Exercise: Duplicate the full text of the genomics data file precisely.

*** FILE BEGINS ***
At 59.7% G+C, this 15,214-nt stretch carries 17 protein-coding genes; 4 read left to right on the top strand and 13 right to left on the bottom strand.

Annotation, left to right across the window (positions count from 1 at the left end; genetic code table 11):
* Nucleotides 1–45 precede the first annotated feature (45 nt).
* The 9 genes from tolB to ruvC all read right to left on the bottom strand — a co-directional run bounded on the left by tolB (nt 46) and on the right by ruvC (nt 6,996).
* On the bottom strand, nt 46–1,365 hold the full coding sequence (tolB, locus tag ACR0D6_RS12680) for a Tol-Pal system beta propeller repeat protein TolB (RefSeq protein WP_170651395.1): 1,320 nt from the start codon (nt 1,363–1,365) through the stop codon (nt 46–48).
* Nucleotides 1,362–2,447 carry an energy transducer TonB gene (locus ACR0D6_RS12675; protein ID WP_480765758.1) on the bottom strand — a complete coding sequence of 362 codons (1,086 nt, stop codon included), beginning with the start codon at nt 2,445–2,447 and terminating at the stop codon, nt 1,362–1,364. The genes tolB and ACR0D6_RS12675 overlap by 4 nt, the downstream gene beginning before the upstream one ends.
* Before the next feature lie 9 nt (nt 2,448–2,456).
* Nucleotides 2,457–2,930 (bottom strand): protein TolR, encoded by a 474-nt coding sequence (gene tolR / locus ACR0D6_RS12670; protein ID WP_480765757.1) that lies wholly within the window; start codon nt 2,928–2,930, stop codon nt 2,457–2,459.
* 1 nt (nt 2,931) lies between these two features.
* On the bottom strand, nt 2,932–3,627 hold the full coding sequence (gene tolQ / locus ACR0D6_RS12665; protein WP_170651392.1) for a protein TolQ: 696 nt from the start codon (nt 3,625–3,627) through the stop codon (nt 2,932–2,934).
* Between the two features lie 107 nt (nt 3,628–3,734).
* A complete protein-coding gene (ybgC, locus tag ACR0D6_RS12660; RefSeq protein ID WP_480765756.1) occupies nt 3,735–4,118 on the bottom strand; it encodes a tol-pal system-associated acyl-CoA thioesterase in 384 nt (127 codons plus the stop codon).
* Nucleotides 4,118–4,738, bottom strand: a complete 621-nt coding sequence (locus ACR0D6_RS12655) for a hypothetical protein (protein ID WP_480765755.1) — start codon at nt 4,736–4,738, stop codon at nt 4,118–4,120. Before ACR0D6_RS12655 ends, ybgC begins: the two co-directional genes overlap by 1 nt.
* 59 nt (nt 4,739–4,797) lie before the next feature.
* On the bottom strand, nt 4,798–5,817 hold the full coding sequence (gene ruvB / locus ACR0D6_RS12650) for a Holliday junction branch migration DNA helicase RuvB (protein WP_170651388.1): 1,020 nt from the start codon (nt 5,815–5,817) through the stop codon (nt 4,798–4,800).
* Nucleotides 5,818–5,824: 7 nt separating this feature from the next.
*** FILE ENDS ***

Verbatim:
At 59.7% G+C, this 15,214-nt stretch carries 17 protein-coding genes; 4 read left to right on the top strand and 13 right to left on the bottom strand.

Annotation, left to right across the window (positions count from 1 at the left end; genetic code table 11):
* Nucleotides 1–45 precede the first annotated feature (45 nt).
* The 9 genes from tolB to ruvC all read right to left on the bottom strand — a co-directional run bounded on the left by tolB (nt 46) and on the right by ruvC (nt 6,996).
* On the bottom strand, nt 46–1,365 hold the full coding sequence (tolB, locus tag ACR0D6_RS12680) for a Tol-Pal system beta propeller repeat protein TolB (RefSeq protein WP_170651395.1): 1,320 nt from the start codon (nt 1,363–1,365) through the stop codon (nt 46–48).
* Nucleotides 1,362–2,447 carry an energy transducer TonB gene (locus ACR0D6_RS12675; protein ID WP_480765758.1) on the bottom strand — a complete coding sequence of 362 codons (1,086 nt, stop codon included), beginning with the start codon at nt 2,445–2,447 and terminating at the stop codon, nt 1,362–1,364. The genes tolB and ACR0D6_RS12675 overlap by 4 nt, the downstream gene beginning before the upstream one ends.
* Before the next feature lie 9 nt (nt 2,448–2,456).
* Nucleotides 2,457–2,930 (bottom strand): protein TolR, encoded by a 474-nt coding sequence (gene tolR / locus ACR0D6_RS12670; protein ID WP_480765757.1) that lies wholly within the window; start codon nt 2,928–2,930, stop codon nt 2,457–2,459.
* 1 nt (nt 2,931) lies between these two features.
* On the bottom strand, nt 2,932–3,627 hold the full coding sequence (gene tolQ / locus ACR0D6_RS12665; protein WP_170651392.1) for a protein TolQ: 696 nt from the start codon (nt 3,625–3,627) through the stop codon (nt 2,932–2,934).
* Between the two features lie 107 nt (nt 3,628–3,734).
* A complete protein-coding gene (ybgC, locus tag ACR0D6_RS12660; RefSeq protein ID WP_480765756.1) occupies nt 3,735–4,118 on the bottom strand; it encodes a tol-pal system-associated acyl-CoA thioesterase in 384 nt (127 codons plus the stop codon).
* Nucleotides 4,118–4,738, bottom strand: a complete 621-nt coding sequence (locus ACR0D6_RS12655) for a hypothetical protein (protein ID WP_480765755.1) — start codon at nt 4,736–4,738, stop codon at nt 4,118–4,120. Before ACR0D6_RS12655 ends, ybgC begins: the two co-directional genes overlap by 1 nt.
* 59 nt (nt 4,739–4,797) lie before the next feature.
* On the bottom strand, nt 4,798–5,817 hold the full coding sequence (gene ruvB / locus ACR0D6_RS12650) for a Holliday junction branch migration DNA helicase RuvB (protein WP_170651388.1): 1,020 nt from the start codon (nt 5,815–5,817) through the stop codon (nt 4,798–4,800).
* Nucleotides 5,818–5,824: 7 nt separating this feature from the next.